The future of every form of advanced wastewater treatment system lies in its ability to adapt and confront the current climate crisis. Every single day, trillions and trillions of gallons of wastewater are being treated by different companies’ systems. Yet, only four percent of this water can be deemed reusable by human consumption (through drinking, food production, laundry, cleaning, and other means of washing). What happens to the remaining ninety-six percent? They stay as waste, and they continue to pollute the planet, aggravating the climate crisis instead of “treating” it.
In other words, scientists and industries must work together to come up with sustainable solutions for water pollution. Here are the trends to look out for in the coming years, trends that should not remain untapped.
Focus on the reusability of water. The more chemicals you put in, the greater the mess you will make, and the more polluted the water you’re supposed to “treat” becomes. Instead of adding complicated mixtures and solutions, adapt to the environment. Cooperate with policymakers and engineers into creating dams, waterways, and artificial rivers after looking up the history of the terrains that have been left behind or significantly changed during the industrialization of the location. Find ways to let water be before adding anything to it. Then water can be used and reused.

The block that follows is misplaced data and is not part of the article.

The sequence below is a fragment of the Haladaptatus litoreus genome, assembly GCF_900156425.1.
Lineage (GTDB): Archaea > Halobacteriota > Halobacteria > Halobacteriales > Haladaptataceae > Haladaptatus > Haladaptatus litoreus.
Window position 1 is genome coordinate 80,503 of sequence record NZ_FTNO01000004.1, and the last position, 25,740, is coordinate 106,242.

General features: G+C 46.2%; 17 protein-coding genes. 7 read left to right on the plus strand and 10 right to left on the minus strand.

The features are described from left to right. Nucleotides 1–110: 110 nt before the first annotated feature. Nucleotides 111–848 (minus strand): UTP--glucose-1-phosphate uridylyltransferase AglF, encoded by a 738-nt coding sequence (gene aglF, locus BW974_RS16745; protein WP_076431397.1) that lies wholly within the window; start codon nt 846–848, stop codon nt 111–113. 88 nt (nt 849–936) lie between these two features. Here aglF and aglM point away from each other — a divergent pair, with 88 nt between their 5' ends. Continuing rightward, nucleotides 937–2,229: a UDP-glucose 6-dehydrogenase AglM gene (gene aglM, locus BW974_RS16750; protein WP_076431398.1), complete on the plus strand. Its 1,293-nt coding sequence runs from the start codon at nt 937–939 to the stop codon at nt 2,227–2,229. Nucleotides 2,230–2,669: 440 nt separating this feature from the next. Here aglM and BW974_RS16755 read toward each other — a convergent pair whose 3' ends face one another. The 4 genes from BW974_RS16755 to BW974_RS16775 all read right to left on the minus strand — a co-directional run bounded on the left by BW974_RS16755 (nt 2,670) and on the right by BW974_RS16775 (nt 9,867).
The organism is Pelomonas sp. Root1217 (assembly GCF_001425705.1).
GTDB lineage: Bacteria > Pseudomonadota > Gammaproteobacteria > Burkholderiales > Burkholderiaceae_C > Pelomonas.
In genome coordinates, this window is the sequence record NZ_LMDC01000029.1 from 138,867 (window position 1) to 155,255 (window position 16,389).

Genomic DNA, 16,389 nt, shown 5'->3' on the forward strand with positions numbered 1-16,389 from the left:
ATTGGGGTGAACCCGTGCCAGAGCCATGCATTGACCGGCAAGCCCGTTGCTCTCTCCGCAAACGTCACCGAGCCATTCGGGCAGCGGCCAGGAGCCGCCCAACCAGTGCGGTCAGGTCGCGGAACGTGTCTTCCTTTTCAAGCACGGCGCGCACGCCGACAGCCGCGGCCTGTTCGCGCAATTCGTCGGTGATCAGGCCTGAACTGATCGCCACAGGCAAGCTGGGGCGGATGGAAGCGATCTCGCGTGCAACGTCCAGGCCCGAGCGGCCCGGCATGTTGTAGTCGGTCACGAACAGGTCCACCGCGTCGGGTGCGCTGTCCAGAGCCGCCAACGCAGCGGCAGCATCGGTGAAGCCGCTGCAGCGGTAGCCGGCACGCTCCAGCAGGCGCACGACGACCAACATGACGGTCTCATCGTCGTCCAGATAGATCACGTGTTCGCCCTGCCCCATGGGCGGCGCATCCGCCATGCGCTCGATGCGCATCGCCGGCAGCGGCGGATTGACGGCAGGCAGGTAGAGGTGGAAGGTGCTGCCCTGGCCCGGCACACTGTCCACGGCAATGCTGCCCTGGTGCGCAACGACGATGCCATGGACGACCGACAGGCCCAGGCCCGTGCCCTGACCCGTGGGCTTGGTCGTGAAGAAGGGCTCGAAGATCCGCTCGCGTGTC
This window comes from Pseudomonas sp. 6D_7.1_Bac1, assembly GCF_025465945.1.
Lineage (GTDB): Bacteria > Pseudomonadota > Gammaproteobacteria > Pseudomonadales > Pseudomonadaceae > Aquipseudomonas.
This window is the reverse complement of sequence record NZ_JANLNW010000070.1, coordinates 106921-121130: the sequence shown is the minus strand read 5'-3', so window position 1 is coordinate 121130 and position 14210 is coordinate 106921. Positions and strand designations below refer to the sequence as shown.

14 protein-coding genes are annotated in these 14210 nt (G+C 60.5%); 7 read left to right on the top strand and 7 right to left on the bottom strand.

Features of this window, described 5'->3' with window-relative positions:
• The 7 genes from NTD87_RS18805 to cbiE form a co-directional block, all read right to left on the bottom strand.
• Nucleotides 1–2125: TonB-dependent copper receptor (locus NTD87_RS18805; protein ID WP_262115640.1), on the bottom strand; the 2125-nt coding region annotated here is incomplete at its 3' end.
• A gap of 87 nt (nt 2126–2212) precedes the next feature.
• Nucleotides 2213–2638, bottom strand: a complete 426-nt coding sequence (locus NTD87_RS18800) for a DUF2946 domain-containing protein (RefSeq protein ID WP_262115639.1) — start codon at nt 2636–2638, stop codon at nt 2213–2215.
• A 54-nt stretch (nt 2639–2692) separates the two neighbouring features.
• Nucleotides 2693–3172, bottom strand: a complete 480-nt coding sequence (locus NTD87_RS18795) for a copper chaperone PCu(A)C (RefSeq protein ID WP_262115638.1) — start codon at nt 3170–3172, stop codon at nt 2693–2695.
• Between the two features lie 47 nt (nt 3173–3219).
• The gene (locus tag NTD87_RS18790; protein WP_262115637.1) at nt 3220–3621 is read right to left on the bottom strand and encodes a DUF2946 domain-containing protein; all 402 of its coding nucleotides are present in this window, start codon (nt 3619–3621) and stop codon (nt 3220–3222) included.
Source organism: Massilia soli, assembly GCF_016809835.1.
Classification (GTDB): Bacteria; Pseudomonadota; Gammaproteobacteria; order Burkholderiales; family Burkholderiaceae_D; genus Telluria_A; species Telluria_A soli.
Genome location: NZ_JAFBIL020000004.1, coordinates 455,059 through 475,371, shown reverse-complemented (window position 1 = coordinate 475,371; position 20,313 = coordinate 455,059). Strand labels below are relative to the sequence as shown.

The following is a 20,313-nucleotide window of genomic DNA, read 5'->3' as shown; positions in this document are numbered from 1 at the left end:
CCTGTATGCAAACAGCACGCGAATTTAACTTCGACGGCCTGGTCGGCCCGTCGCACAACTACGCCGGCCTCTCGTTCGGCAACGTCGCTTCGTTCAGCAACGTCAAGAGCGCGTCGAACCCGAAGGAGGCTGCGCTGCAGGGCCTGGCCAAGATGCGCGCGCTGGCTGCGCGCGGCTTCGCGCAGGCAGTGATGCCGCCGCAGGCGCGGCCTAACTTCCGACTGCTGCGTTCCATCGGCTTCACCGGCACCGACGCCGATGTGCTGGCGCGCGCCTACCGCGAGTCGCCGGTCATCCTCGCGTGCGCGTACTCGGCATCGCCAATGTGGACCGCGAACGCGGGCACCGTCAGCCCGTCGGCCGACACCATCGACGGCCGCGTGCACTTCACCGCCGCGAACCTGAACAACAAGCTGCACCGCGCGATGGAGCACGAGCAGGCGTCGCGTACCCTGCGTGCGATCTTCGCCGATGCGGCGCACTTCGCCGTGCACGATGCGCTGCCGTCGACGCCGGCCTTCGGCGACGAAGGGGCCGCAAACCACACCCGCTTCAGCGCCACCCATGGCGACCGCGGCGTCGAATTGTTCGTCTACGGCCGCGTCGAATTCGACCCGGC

Instead of chemicals, try to use purifiers. Again, cooperate with scientists, technicians, and engineers into creating purifiers that will filter out micropollutants and bacteria. It will eventually lead to greater reusability.
Another upcoming trend of advanced water treatment is the use of biotechnology, where natural bacteria and other microorganisms can come into contact with pathogens and consume them. It enables a more natural and environmentally sustainable procedure that will require less energy. As much as possible, listen to science and pay attention to discoveries. Then try to find the simple within the complex. As always, the simpler the product, the more accessible it is to people.
One way to treat water is with water. That is not just through the means of reusability but also hydrodynamics or the use of water as energy. The power of water is mostly untapped as most industries focus on solar or wind energy. Using the movement of water, such as through water mills or pressurized water, has an equalizing effect that is at once sustainable, compatible with the needs of the environment, and powerful. With energy as a tool for water treatment, technology and reusability will follow.
Sustainability is the responsibility of everyone, not just the workers of industries related to solar power, water treatment, wind energy, and the like. However, when dealing with natural resources, there is an added responsibility. The same knowledge that allows workers to commit to their jobs compels them to contribute to humanity.
In other words, to fulfill the needs of the human race is to return to nature. Instead of fighting pollutants with more pollutants, we can harness what we have around us that nature has blessed. In other words, the less complicated anything is, the longer it will last.